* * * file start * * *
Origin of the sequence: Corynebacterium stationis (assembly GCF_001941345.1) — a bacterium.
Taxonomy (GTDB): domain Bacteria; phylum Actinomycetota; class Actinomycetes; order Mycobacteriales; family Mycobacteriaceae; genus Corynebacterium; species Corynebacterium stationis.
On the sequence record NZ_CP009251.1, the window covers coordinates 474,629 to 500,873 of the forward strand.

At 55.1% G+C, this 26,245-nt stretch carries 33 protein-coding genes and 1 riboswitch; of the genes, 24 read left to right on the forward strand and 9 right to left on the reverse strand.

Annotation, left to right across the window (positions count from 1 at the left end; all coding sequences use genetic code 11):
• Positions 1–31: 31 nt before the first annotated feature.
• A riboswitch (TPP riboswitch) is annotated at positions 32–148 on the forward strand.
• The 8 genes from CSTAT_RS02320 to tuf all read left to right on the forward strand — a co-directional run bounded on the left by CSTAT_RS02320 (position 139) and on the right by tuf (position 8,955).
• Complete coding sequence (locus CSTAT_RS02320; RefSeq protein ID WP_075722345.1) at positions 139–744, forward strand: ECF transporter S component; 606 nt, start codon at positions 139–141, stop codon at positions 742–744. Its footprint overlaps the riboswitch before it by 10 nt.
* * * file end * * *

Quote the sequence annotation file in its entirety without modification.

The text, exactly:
Origin of the sequence: Corynebacterium stationis (assembly GCF_001941345.1) — a bacterium.
Taxonomy (GTDB): domain Bacteria; phylum Actinomycetota; class Actinomycetes; order Mycobacteriales; family Mycobacteriaceae; genus Corynebacterium; species Corynebacterium stationis.
On the sequence record NZ_CP009251.1, the window covers coordinates 474,629 to 500,873 of the forward strand.

At 55.1% G+C, this 26,245-nt stretch carries 33 protein-coding genes and 1 riboswitch; of the genes, 24 read left to right on the forward strand and 9 right to left on the reverse strand.

Annotation, left to right across the window (positions count from 1 at the left end; all coding sequences use genetic code 11):
• Positions 1–31: 31 nt before the first annotated feature.
• A riboswitch (TPP riboswitch) is annotated at positions 32–148 on the forward strand.
• The 8 genes from CSTAT_RS02320 to tuf all read left to right on the forward strand — a co-directional run bounded on the left by CSTAT_RS02320 (position 139) and on the right by tuf (position 8,955).
• Complete coding sequence (locus CSTAT_RS02320; RefSeq protein ID WP_075722345.1) at positions 139–744, forward strand: ECF transporter S component; 606 nt, start codon at positions 139–141, stop codon at positions 742–744. Its footprint overlaps the riboswitch before it by 10 nt.